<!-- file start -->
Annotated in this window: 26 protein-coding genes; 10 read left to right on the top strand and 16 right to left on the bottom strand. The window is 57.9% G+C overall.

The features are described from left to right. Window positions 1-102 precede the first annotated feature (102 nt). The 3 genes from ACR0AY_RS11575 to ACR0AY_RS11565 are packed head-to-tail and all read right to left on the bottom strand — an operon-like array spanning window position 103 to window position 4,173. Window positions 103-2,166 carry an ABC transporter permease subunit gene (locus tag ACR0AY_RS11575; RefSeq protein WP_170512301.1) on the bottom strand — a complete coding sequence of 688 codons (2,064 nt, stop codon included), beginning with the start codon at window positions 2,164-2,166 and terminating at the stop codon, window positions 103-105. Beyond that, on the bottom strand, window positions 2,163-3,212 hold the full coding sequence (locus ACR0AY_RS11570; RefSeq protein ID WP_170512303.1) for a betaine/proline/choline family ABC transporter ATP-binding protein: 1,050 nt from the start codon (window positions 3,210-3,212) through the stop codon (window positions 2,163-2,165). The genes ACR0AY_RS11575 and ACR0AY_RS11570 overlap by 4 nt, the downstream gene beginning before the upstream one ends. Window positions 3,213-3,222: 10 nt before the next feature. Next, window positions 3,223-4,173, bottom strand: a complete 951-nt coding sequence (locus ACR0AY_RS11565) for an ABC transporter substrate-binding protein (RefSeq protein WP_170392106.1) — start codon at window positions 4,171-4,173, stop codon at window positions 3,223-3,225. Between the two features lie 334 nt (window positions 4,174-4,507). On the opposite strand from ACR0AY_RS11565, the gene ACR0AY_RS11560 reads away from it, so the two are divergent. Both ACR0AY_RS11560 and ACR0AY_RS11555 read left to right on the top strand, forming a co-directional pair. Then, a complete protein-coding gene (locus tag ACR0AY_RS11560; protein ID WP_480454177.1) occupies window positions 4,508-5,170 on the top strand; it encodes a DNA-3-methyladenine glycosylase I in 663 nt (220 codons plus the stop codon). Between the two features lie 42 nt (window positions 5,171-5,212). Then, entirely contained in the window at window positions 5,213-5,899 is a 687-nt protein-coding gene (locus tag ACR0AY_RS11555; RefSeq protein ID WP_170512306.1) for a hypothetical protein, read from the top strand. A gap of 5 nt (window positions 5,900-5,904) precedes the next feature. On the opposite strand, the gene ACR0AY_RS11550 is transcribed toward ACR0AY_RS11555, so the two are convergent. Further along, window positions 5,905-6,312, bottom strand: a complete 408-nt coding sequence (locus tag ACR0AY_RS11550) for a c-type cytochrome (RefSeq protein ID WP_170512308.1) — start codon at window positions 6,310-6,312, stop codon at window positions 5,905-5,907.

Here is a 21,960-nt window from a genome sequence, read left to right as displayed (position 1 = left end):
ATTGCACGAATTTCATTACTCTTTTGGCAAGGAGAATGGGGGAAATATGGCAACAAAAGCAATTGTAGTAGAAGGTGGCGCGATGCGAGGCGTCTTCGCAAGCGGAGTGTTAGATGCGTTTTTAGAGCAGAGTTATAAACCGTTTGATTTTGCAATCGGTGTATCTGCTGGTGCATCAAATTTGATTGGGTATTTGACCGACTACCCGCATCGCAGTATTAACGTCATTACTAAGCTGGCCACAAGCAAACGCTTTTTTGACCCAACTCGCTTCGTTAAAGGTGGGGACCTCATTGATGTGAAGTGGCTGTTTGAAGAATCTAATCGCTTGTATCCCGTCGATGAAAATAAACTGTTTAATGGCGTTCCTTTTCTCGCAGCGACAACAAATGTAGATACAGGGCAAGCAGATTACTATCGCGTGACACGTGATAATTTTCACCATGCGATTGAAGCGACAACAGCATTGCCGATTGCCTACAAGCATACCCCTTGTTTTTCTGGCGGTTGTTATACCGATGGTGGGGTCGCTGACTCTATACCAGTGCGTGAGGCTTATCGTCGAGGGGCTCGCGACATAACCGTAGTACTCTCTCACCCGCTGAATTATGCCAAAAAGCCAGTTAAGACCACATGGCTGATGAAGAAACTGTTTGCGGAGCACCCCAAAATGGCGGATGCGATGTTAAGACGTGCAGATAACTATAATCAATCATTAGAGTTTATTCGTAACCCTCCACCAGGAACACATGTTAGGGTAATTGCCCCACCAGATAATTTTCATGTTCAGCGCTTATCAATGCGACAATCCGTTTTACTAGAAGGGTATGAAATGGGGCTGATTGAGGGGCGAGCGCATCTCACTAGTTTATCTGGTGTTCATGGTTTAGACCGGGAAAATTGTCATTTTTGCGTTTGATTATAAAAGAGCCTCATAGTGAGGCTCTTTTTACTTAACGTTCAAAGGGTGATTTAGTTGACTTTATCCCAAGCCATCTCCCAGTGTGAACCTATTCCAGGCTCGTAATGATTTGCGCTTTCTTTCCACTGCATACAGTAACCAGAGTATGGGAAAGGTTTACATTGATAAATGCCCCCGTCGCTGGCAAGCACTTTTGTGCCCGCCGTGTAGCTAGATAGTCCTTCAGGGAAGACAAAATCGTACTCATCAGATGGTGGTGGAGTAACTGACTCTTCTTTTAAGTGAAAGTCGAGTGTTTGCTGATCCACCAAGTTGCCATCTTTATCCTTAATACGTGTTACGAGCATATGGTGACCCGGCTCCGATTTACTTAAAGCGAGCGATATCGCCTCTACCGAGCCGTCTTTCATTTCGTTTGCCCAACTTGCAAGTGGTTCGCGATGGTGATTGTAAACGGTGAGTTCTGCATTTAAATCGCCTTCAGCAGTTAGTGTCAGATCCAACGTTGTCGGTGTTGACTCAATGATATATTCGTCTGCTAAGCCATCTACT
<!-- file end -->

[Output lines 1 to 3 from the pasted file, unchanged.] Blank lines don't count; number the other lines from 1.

Annotated in this window: 26 protein-coding genes; 10 read left to right on the top strand and 16 right to left on the bottom strand. The window is 57.9% G+C overall.

The features are described from left to right. Window positions 1-102 precede the first annotated feature (102 nt). The 3 genes from ACR0AY_RS11575 to ACR0AY_RS11565 are packed head-to-tail and all read right to left on the bottom strand — an operon-like array spanning window position 103 to window position 4,173. Window positions 103-2,166 carry an ABC transporter permease subunit gene (locus tag ACR0AY_RS11575; RefSeq protein WP_170512301.1) on the bottom strand — a complete coding sequence of 688 codons (2,064 nt, stop codon included), beginning with the start codon at window positions 2,164-2,166 and terminating at the stop codon, window positions 103-105. Beyond that, on the bottom strand, window positions 2,163-3,212 hold the full coding sequence (locus ACR0AY_RS11570; RefSeq protein ID WP_170512303.1) for a betaine/proline/choline family ABC transporter ATP-binding protein: 1,050 nt from the start codon (window positions 3,210-3,212) through the stop codon (window positions 2,163-2,165). The genes ACR0AY_RS11575 and ACR0AY_RS11570 overlap by 4 nt, the downstream gene beginning before the upstream one ends. Window positions 3,213-3,222: 10 nt before the next feature. Next, window positions 3,223-4,173, bottom strand: a complete 951-nt coding sequence (locus ACR0AY_RS11565) for an ABC transporter substrate-binding protein (RefSeq protein WP_170392106.1) — start codon at window positions 4,171-4,173, stop codon at window positions 3,223-3,225. Between the two features lie 334 nt (window positions 4,174-4,507). On the opposite strand from ACR0AY_RS11565, the gene ACR0AY_RS11560 reads away from it, so the two are divergent. Both ACR0AY_RS11560 and ACR0AY_RS11555 read left to right on the top strand, forming a co-directional pair. Then, a complete protein-coding gene (locus tag ACR0AY_RS11560; protein ID WP_480454177.1) occupies window positions 4,508-5,170 on the top strand; it encodes a DNA-3-methyladenine glycosylase I in 663 nt (220 codons plus the stop codon). Between the two features lie 42 nt (window positions 5,171-5,212). Then, entirely contained in the window at window positions 5,213-5,899 is a 687-nt protein-coding gene (locus tag ACR0AY_RS11555; RefSeq protein ID WP_170512306.1) for a hypothetical protein, read from the top strand. A gap of 5 nt (window positions 5,900-5,904) precedes the next feature. On the opposite strand, the gene ACR0AY_RS11550 is transcribed toward ACR0AY_RS11555, so the two are convergent. Further along, window positions 5,905-6,312, bottom strand: a complete 408-nt coding sequence (locus tag ACR0AY_RS11550) for a c-type cytochrome (RefSeq protein ID WP_170512308.1) — start codon at window positions 6,310-6,312, stop codon at window positions 5,905-5,907.

Here is a 21,960-nt window from a genome sequence, read left to right as displayed (position 1 = left end):